- Jacob S. Hacker and Paul Pierson, American Amnesia: How the War on Government Led Us to Forget What Made America Prosper (Simon & Schuster, 2016): “This is the story of how government helped make America great, how the enthusiasm for bashing government is behind its current malaise and how a return to effective government is the answer the nation is looking for.”
- William N. Goetzmann, Money Changes Everything: How Finance Made Civilization Possible (Princeton University Press, 2016): “His goal is to explore the consequences of the invention and growth of finance for whole societies. As his title suggests, his conclusion is that they are firmly positive. Financially advanced societies, he argues, are very different from financially primitive ones — and not just in that they have more money.”
Ethical issues surrounding organ transplant surgeries:
- Nicholas L. Tilney, Transplant: From Myth to Reality (Yale University Press, 2003): a history of organ donation from all sides, including its commercial aspects.
- Ronald Munson, Raising the Dead: Organ Transplants, Ethics, and Society (Oxford University Press, 2002).
- Donald McRae, Every Second Counts: The Race to Transplant the First Human Heart (Putnam Adult, 2006).
- Anne-Maree Farrell, David Price and Muireann Quigley, eds., Organ Shortage: Ethics, Law and Pragmatism (Cambridge University Press, 2011).
- William R. DeLong, Organ Transplantation in Religious, Ethical, and Social Context: No Room for Death (Routledge, 1993).
- David Price, Human Tissue in Transplantation and Research: A Modern Legal and Ethical Donation Framework (Cambridge University Press, 2010).
- David P.T. Price, Legal and Ethical Aspects of Organ Transplantation (Cambridge University Press, 2001).
Documentary and Educational Films
- Arshile Gorky, Organization (1933-36)
- Diego Rivera, The Organization of the Agrarian Movement (1926)
Film and Stage
From the dark side:
- Ashes and Diamonds, “a melancholy recapitulation on the political and social chaos at the end of” World War II
- Bob Roberts, on how charlatans have turned the political system has been turned inside-out, with a gullible and inattentive people’s help
Music: Composers, artists, and major works
Bach’s cantatas illustrate the desideratum of organization. In them, Bach pulls together orchestra, choir and soloists, within tight musical compositions. In addition, he composed his sacred cantatas to be performed on certain Sundays and holidays, according to the Lutheran Church’s liturgical calendar. From Bach’s 224 cantatas, a few examples follow.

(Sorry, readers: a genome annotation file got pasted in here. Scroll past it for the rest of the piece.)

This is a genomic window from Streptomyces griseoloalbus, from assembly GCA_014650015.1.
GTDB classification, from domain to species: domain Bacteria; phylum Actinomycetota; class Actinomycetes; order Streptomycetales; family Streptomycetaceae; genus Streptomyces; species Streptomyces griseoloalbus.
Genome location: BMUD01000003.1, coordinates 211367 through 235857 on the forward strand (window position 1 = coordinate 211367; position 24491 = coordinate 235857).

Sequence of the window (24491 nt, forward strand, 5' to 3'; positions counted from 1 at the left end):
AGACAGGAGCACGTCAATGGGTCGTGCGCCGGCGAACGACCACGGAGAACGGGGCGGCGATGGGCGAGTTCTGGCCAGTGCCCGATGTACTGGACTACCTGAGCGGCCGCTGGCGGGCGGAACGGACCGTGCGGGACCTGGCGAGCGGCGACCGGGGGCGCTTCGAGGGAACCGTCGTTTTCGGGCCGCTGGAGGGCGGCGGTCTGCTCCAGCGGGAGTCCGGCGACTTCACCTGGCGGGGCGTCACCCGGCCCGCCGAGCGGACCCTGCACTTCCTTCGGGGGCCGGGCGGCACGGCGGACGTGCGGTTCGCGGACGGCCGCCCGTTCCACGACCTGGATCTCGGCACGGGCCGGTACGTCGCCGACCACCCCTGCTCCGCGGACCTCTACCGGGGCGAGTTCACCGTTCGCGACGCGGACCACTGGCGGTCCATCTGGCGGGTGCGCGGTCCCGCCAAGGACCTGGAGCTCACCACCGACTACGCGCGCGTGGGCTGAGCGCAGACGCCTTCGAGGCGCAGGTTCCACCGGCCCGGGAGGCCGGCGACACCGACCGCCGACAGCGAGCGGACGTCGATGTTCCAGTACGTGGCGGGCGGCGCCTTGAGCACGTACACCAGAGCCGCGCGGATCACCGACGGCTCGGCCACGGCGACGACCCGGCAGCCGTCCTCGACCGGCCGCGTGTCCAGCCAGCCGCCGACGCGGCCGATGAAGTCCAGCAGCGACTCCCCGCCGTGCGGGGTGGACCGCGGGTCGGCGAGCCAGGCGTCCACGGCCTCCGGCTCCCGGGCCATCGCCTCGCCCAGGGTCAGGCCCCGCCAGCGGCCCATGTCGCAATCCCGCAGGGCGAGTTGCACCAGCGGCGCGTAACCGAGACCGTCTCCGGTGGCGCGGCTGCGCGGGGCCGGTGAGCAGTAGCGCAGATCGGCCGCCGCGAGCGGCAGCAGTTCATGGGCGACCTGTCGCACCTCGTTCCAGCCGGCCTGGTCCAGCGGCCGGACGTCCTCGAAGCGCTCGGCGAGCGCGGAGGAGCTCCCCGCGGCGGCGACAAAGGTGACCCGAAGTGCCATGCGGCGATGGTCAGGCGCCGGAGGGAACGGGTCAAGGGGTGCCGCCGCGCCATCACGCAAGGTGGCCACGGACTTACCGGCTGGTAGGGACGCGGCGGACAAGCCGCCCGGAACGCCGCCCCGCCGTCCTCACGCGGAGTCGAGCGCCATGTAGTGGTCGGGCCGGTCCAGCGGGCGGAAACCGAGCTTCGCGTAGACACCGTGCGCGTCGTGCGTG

- bwv 4, 80
- bwv 139, 163, 52, 140
- bwv 147, 80, 8
- bwv 17, 84, 95, 161
- bwv 54, 161, 208
- bwv 100, 14, 197, 197a
- bwv 149, 14, 29, 192
- cantatas conducted by Masaaki Suzuki
- four hours of cantatas, peformed under Karl Richter’s direction
- a 50-track playlist of Bach’s cantatas
- bwv 51
- bwv 199
- bwv 140
- bwv 208
- bwv 212
- Robert Simpson describes Nielsen’s Symphony No. 1 in G minor, Op. 7, as “probably the most highly organized first symphony ever written by an young man of twenty-seven.”
- Carter, String Quartet No. 1 (1951): “ . . . of all the musical variables temporal structure was of paramount concern. Articulating the difference between real time, objective time of the world around us, and psychological time . . . led the composer to invent a startingly original formal plan.” [From the liner notes to the two-disc set of Carter’s string quartets from The Julliard String Quartet.]
- Tom Rainey Trio, “Combobulated” (2019) (53') (brought out of a state of disorder)
These four ruffians formed a sort of Proteus, winding like a serpent among the police, and striving to escape Vidocq's indiscreet glances "under divers forms, tree, flame, fountain," lending each other their names and their traps, hiding in their own shadows, boxes with secret compartments and refuges for each other, stripping off their personalities, as one removes his false nose at a masked ball, sometimes simplifying matters to the point of consisting of but one individual, sometimes multiplying themselves to such a point that Coco-Latour himself took them for a whole throng. These four men were not four men; they were a sort of mysterious robber with four heads, operating on a grand scale on Paris; they were that monstrous polyp of evil, which inhabits the crypt of society. [Victor Hugo, Les Misérables (1862), Volume III – Marius; Book Seventh – Patron Minette, Chapter IV, Composition of the Troupe.]
- Emily Nemens, The Cactus League: A Novel (Farrar, Straus & Giroux, 2020): “Nemens’s real subject here is less the game of baseball itself, though she’s quite good at describing it, than its infrastructure, all the lives that professional baseball embraces.”
Anti-organization: novels and stories about anarchism:
- Joseph Conrad, The Secret Agent: A Simple Tale (1907), is “about an anarchist plot to blow up the Royal Observatory at Greenwich . . .”
- Ursula K. Le Guin, The Dispossessed: A Novel (Harper & Row, 1974): “This tale of neighbouring planets occupied by anarchists and capitalists reminds us that the old left has plenty to teach us.”